Website is an essential part of our digital lifestyle. Freelancers need website to showcase themselves, businesses need website to market their products and you need a website to maintain your online presence.
There are multiple ways of creating a website with the advancement of technology nowadays but I will be showing you how to build a static site particularly and the best part is, you get to host it for FREE!
You might be wondering, why static site? One reason, because it’s blazing fast!
A static site doesn’t have any dynamic contents as it consists mainly of HTML and CSS files. No fancy database is needed like Wordpress which reduces the server response time, making your website load extremely fast.
It is also easy to cache using CDNs such as Cloudflare.
Static site is a perfect choice for personal websites, blogs, and landing pages as these sites do not require any contents to be generated on the fly.
As this is a pretty technical blog post, you will need some experience in using terminal, code editor and code sharing site such as Github
You can invite me to your job on Upwork if you need a website.
If you don’t have Ruby installed yet, follow the tutorial here to get Ruby up and running on your machine.
Once that is done, install Bundler using the following command:
$ gem install bundler
You are all set up. Let’s get started!
There are plenty of static pages generators out there, but why Middleman?
Simply because I’m from the world of Ruby on Rails and Middleman is very similar to Rails.
It uses ERB as the default templating language and helpers that are very similar to Rails such as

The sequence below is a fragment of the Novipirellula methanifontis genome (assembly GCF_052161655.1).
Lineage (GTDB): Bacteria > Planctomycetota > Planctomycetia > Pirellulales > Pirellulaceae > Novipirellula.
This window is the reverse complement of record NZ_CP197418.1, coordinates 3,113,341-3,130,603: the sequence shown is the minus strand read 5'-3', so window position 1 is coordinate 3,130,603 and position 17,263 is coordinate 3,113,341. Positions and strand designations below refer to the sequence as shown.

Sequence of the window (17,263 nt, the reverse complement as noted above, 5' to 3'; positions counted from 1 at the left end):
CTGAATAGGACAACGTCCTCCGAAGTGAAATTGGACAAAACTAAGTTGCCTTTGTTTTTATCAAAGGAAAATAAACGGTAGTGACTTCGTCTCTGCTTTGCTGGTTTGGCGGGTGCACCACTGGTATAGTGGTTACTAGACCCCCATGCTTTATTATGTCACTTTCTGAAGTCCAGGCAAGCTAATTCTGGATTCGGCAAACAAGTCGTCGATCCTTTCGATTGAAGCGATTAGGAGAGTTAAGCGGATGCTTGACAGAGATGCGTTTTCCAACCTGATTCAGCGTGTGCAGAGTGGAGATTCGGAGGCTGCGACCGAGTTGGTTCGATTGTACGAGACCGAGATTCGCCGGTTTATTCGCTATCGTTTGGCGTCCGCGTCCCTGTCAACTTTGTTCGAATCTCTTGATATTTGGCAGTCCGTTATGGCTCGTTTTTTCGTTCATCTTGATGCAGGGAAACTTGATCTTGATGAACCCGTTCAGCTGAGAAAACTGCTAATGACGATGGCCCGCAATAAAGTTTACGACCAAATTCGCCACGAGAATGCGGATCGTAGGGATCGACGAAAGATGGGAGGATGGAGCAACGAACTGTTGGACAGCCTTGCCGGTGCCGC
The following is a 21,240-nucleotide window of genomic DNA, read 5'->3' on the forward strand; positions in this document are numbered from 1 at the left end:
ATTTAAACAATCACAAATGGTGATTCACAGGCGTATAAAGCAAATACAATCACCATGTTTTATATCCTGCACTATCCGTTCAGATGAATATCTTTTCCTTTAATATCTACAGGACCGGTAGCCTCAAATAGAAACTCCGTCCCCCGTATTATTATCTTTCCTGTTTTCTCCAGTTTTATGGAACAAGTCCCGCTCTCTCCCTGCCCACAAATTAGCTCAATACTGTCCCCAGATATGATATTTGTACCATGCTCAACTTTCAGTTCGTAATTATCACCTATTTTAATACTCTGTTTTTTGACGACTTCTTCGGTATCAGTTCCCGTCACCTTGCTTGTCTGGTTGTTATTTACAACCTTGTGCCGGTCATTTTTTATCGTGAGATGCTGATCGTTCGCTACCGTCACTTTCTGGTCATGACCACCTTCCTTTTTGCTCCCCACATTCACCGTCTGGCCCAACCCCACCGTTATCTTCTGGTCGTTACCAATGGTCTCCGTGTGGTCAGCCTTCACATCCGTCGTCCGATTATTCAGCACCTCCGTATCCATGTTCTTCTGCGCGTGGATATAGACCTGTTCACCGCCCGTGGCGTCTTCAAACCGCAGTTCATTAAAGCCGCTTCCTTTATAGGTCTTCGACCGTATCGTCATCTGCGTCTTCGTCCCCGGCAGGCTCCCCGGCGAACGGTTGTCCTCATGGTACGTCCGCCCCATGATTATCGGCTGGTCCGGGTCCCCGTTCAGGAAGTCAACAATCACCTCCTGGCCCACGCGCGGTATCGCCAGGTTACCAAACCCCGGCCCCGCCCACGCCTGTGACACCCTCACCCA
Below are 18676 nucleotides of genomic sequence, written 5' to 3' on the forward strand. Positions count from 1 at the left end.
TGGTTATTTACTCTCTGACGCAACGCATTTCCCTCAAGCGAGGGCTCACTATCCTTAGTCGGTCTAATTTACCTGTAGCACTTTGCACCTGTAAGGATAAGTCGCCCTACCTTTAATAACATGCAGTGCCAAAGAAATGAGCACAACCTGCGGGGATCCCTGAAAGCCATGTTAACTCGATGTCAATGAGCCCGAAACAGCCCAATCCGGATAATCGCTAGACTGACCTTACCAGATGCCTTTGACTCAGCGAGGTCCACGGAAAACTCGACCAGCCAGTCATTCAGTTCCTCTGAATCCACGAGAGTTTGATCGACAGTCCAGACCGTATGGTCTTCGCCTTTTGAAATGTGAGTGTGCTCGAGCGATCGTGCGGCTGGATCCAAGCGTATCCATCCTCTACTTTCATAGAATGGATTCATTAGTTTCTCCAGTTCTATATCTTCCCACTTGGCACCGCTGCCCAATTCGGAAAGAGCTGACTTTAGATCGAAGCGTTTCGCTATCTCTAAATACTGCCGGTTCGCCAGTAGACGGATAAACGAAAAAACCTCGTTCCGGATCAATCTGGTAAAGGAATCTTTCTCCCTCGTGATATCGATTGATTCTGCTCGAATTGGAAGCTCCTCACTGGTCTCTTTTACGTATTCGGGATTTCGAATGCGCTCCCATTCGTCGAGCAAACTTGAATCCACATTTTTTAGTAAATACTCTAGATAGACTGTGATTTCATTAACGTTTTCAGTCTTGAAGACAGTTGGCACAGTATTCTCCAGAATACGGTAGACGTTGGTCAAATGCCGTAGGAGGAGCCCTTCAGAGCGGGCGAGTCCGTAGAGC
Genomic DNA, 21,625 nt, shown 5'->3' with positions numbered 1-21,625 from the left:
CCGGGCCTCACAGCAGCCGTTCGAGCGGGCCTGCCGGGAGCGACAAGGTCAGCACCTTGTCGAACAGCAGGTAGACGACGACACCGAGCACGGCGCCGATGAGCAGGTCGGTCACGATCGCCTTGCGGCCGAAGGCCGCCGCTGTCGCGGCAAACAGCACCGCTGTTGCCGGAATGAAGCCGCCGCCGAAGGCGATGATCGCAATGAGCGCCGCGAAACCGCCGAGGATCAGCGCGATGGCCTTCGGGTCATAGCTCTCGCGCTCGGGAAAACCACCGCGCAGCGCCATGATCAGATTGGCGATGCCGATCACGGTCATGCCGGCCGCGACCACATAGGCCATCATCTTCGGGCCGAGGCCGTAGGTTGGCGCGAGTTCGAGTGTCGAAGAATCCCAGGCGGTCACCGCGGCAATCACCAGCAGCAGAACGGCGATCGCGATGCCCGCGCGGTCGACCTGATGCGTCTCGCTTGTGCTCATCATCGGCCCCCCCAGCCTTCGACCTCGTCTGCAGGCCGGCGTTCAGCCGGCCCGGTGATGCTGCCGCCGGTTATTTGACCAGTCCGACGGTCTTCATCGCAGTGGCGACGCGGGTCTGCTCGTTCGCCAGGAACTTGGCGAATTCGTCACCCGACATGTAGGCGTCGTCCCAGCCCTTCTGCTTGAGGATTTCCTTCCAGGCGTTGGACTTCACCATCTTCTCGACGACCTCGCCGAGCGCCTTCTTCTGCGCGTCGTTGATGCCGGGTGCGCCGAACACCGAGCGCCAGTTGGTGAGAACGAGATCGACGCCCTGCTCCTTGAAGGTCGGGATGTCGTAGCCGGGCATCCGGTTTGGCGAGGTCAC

link_to. You can even define your own helper if needed.
As for Github Pages, who doesn’t like FREE stuffs?
Github provides free hosting of your static website and all you have to do is to push your code to a Github Repository.
Why pay for hosting when you can get a website up and running with just one command?
Last but not least, Github Pages even allows you to have a custom domain mapped to your website so you don’t need to use
username.github.io which is the default url for your github pages powered static website.
Enough for all the introductions to Middleman App and Github Pages.
Let’s get to code, shall we?
First, open up your terminal and enter the following command:
gem install middleman
If you are denied permission to install Middleman, add
sudo in front of the command above so that you can install Middleman with the right permission.
Once the install process is done, check if Middleman is install correctly using:
You should see something like
Middleman 3.4.1 in the terminal. Version number will depend on the version of Middleman you’ve installed.
If you want to create a blog along side with your website, then do this so that the extension for blogging in Middleman is installed:
gem install middleman-blog
Once you have Middleman installed, navigate to the folder where you want to store your Middleman project.
To create a new Middleman project, use the command:
middleman init my_new_site
middleman init my_new_site --template=blog